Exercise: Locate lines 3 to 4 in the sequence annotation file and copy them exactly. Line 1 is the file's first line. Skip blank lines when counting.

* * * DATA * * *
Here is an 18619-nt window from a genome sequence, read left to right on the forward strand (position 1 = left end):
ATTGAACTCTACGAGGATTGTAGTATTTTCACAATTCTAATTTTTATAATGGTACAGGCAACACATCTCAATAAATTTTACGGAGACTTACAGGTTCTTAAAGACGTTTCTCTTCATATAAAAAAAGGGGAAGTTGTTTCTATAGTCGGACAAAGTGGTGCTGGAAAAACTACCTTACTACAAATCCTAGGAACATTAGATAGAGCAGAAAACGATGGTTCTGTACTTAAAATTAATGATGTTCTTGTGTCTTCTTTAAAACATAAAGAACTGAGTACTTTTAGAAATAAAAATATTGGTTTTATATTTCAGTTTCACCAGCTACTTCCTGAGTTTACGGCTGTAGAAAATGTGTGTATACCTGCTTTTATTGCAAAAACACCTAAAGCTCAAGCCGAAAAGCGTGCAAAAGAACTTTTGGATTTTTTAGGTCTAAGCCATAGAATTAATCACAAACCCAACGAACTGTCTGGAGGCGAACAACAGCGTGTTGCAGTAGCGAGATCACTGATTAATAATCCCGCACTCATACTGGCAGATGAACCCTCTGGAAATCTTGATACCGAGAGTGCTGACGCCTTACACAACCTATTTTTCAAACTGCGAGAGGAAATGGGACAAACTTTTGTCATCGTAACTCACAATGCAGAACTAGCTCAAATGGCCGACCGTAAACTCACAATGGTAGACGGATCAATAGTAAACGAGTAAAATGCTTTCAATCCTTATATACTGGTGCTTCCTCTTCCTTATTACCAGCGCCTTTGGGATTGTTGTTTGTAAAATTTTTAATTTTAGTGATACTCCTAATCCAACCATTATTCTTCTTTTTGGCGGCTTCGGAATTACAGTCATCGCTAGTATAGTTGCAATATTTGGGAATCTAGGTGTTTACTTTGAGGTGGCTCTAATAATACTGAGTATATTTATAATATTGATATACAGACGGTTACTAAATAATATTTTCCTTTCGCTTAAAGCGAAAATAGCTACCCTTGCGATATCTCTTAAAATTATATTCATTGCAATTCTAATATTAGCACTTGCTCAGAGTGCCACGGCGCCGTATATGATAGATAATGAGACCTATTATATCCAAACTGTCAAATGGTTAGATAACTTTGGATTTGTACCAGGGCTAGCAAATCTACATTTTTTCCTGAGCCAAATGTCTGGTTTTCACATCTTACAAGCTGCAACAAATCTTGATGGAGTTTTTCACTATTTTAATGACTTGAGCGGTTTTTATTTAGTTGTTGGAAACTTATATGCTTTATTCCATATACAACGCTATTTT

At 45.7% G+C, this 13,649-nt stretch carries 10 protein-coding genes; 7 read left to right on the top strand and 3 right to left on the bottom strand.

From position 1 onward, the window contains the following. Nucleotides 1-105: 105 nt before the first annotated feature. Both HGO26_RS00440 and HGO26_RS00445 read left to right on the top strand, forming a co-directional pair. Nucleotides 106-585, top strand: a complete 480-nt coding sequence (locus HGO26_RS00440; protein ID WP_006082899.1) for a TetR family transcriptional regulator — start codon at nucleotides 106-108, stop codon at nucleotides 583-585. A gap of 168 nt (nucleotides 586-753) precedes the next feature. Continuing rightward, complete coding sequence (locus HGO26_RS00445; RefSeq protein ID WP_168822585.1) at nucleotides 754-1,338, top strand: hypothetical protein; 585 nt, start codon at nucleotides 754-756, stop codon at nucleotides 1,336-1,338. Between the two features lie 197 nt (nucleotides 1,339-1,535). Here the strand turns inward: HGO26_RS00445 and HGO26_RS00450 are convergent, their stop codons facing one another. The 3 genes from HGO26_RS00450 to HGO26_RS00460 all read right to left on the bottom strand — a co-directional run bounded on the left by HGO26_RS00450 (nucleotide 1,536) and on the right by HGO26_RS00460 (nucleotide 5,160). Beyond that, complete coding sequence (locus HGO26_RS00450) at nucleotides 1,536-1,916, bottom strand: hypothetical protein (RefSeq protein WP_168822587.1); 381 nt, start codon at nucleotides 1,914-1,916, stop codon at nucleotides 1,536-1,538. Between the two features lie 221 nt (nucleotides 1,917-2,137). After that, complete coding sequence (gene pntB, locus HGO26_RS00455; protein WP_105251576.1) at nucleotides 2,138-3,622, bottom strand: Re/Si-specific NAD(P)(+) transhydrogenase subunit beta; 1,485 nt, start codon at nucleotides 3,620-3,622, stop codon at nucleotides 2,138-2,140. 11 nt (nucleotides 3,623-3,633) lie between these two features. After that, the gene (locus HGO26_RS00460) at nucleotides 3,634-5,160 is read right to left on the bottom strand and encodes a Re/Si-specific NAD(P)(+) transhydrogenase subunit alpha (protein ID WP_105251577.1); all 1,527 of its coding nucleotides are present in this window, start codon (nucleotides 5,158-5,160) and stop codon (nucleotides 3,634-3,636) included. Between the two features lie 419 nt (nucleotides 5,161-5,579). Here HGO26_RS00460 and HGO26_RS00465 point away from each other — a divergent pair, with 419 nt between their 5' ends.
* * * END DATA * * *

At 45.7% G+C, this 13,649-nt stretch carries 10 protein-coding genes; 7 read left to right on the top strand and 3 right to left on the bottom strand.

From position 1 onward, the window contains the following. Nucleotides 1-105: 105 nt before the first annotated feature. Both HGO26_RS00440 and HGO26_RS00445 read left to right on the top strand, forming a co-directional pair. Nucleotides 106-585, top strand: a complete 480-nt coding sequence (locus HGO26_RS00440; protein ID WP_006082899.1) for a TetR family transcriptional regulator — start codon at nucleotides 106-108, stop codon at nucleotides 583-585. A gap of 168 nt (nucleotides 586-753) precedes the next feature. Continuing rightward, complete coding sequence (locus HGO26_RS00445; RefSeq protein ID WP_168822585.1) at nucleotides 754-1,338, top strand: hypothetical protein; 585 nt, start codon at nucleotides 754-756, stop codon at nucleotides 1,336-1,338. Between the two features lie 197 nt (nucleotides 1,339-1,535). Here the strand turns inward: HGO26_RS00445 and HGO26_RS00450 are convergent, their stop codons facing one another. The 3 genes from HGO26_RS00450 to HGO26_RS00460 all read right to left on the bottom strand — a co-directional run bounded on the left by HGO26_RS00450 (nucleotide 1,536) and on the right by HGO26_RS00460 (nucleotide 5,160). Beyond that, complete coding sequence (locus HGO26_RS00450) at nucleotides 1,536-1,916, bottom strand: hypothetical protein (RefSeq protein WP_168822587.1); 381 nt, start codon at nucleotides 1,914-1,916, stop codon at nucleotides 1,536-1,538. Between the two features lie 221 nt (nucleotides 1,917-2,137). After that, complete coding sequence (gene pntB, locus HGO26_RS00455; protein WP_105251576.1) at nucleotides 2,138-3,622, bottom strand: Re/Si-specific NAD(P)(+) transhydrogenase subunit beta; 1,485 nt, start codon at nucleotides 3,620-3,622, stop codon at nucleotides 2,138-2,140. 11 nt (nucleotides 3,623-3,633) lie between these two features. After that, the gene (locus HGO26_RS00460) at nucleotides 3,634-5,160 is read right to left on the bottom strand and encodes a Re/Si-specific NAD(P)(+) transhydrogenase subunit alpha (protein ID WP_105251577.1); all 1,527 of its coding nucleotides are present in this window, start codon (nucleotides 5,158-5,160) and stop codon (nucleotides 3,634-3,636) included. Between the two features lie 419 nt (nucleotides 5,161-5,579). Here HGO26_RS00460 and HGO26_RS00465 point away from each other — a divergent pair, with 419 nt between their 5' ends.